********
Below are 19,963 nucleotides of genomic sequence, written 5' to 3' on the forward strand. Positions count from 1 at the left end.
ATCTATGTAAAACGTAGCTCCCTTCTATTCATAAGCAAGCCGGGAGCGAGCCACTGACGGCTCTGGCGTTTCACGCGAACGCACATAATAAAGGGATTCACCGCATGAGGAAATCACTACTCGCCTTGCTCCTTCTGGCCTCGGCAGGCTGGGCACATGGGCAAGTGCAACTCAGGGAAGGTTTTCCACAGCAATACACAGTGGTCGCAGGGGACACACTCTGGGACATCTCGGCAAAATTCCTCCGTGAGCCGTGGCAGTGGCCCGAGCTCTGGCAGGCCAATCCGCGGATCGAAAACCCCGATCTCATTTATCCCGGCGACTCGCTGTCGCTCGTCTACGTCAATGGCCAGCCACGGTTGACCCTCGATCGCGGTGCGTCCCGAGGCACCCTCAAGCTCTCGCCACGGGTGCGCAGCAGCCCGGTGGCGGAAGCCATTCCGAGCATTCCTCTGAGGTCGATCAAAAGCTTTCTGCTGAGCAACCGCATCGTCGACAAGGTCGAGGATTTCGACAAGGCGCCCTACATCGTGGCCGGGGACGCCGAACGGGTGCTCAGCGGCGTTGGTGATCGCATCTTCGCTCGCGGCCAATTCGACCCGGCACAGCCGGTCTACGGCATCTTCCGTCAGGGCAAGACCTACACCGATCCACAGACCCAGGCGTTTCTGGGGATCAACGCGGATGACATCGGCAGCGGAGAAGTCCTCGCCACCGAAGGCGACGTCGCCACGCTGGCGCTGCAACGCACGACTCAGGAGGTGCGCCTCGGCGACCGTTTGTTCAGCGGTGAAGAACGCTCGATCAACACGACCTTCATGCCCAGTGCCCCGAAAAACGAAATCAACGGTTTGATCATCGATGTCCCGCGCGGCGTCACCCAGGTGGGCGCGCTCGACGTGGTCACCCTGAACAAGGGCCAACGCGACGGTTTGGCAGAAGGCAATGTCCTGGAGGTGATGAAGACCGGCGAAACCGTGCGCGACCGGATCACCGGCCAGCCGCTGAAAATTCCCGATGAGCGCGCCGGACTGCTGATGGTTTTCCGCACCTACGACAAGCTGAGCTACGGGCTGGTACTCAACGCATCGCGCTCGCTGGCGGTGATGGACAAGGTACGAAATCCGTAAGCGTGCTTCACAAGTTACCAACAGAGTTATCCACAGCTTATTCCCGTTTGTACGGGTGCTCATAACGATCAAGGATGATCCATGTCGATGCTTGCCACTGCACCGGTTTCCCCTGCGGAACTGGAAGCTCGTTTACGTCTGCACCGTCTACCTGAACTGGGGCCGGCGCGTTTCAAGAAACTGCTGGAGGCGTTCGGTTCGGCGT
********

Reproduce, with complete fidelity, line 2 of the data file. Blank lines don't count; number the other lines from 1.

ATCTATGTAAAACGTAGCTCCCTTCTATTCATAAGCAAGCCGGGAGCGAGCCACTGACGGCTCTGGCGTTTCACGCGAACGCACATAATAAAGGGATTCACCGCATGAGGAAATCACTACTCGCCTTGCTCCTTCTGGCCTCGGCAGGCTGGGCACATGGGCAAGTGCAACTCAGGGAAGGTTTTCCACAGCAATACACAGTGGTCGCAGGGGACACACTCTGGGACATCTCGGCAAAATTCCTCCGTGAGCCGTGGCAGTGGCCCGAGCTCTGGCAGGCCAATCCGCGGATCGAAAACCCCGATCTCATTTATCCCGGCGACTCGCTGTCGCTCGTCTACGTCAATGGCCAGCCACGGTTGACCCTCGATCGCGGTGCGTCCCGAGGCACCCTCAAGCTCTCGCCACGGGTGCGCAGCAGCCCGGTGGCGGAAGCCATTCCGAGCATTCCTCTGAGGTCGATCAAAAGCTTTCTGCTGAGCAACCGCATCGTCGACAAGGTCGAGGATTTCGACAAGGCGCCCTACATCGTGGCCGGGGACGCCGAACGGGTGCTCAGCGGCGTTGGTGATCGCATCTTCGCTCGCGGCCAATTCGACCCGGCACAGCCGGTCTACGGCATCTTCCGTCAGGGCAAGACCTACACCGATCCACAGACCCAGGCGTTTCTGGGGATCAACGCGGATGACATCGGCAGCGGAGAAGTCCTCGCCACCGAAGGCGACGTCGCCACGCTGGCGCTGCAACGCACGACTCAGGAGGTGCGCCTCGGCGACCGTTTGTTCAGCGGTGAAGAACGCTCGATCAACACGACCTTCATGCCCAGTGCCCCGAAAAACGAAATCAACGGTTTGATCATCGATGTCCCGCGCGGCGTCACCCAGGTGGGCGCGCTCGACGTGGTCACCCTGAACAAGGGCCAACGCGACGGTTTGGCAGAAGGCAATGTCCTGGAGGTGATGAAGACCGGCGAAACCGTGCGCGACCGGATCACCGGCCAGCCGCTGAAAATTCCCGATGAGCGCGCCGGACTGCTGATGGTTTTCCGCACCTACGACAAGCTGAGCTACGGGCTGGTACTCAACGCATCGCGCTCGCTGGCGGTGATGGACAAGGTACGAAATCCGTAAGCGTGCTTCACAAGTTACCAACAGAGTTATCCACAGCTTATTCCCGTTTGTACGGGTGCTCATAACGATCAAGGATGATCCATGTCGATGCTTGCCACTGCACCGGTTTCCCCTGCGGAACTGGAAGCTCGTTTACGTCTGCACCGTCTACCTGAACTGGGGCCGGCGCGTTTCAAGAAACTGCTGGAGGCGTTCGGTTCGGCGT